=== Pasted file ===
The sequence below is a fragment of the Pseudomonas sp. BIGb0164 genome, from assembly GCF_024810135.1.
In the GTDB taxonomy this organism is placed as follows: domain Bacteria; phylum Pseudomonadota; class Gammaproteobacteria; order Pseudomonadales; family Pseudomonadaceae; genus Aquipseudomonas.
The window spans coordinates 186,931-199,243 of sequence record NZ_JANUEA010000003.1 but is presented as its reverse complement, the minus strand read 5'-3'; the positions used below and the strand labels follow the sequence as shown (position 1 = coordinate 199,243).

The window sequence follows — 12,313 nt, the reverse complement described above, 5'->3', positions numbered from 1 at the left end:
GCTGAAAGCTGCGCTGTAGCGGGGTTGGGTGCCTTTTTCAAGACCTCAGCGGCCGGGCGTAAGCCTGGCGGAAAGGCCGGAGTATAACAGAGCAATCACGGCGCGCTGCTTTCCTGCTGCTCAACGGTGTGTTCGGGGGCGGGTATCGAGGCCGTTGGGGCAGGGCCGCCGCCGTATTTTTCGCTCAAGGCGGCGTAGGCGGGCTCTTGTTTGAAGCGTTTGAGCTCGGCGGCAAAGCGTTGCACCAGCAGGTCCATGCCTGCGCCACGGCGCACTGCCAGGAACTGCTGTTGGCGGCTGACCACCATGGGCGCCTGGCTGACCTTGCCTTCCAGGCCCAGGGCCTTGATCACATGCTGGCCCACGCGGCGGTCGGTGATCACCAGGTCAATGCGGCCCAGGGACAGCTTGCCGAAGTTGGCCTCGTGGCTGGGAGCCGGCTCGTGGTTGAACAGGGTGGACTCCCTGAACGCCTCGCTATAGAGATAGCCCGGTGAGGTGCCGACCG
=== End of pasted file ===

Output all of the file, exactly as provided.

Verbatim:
The sequence below is a fragment of the Pseudomonas sp. BIGb0164 genome, from assembly GCF_024810135.1.
In the GTDB taxonomy this organism is placed as follows: domain Bacteria; phylum Pseudomonadota; class Gammaproteobacteria; order Pseudomonadales; family Pseudomonadaceae; genus Aquipseudomonas.
The window spans coordinates 186,931-199,243 of sequence record NZ_JANUEA010000003.1 but is presented as its reverse complement, the minus strand read 5'-3'; the positions used below and the strand labels follow the sequence as shown (position 1 = coordinate 199,243).

The window sequence follows — 12,313 nt, the reverse complement described above, 5'->3', positions numbered from 1 at the left end:
GCTGAAAGCTGCGCTGTAGCGGGGTTGGGTGCCTTTTTCAAGACCTCAGCGGCCGGGCGTAAGCCTGGCGGAAAGGCCGGAGTATAACAGAGCAATCACGGCGCGCTGCTTTCCTGCTGCTCAACGGTGTGTTCGGGGGCGGGTATCGAGGCCGTTGGGGCAGGGCCGCCGCCGTATTTTTCGCTCAAGGCGGCGTAGGCGGGCTCTTGTTTGAAGCGTTTGAGCTCGGCGGCAAAGCGTTGCACCAGCAGGTCCATGCCTGCGCCACGGCGCACTGCCAGGAACTGCTGTTGGCGGCTGACCACCATGGGCGCCTGGCTGACCTTGCCTTCCAGGCCCAGGGCCTTGATCACATGCTGGCCCACGCGGCGGTCGGTGATCACCAGGTCAATGCGGCCCAGGGACAGCTTGCCGAAGTTGGCCTCGTGGCTGGGAGCCGGCTCGTGGTTGAACAGGGTGGACTCCCTGAACGCCTCGCTATAGAGATAGCCCGGTGAGGTGCCGACCG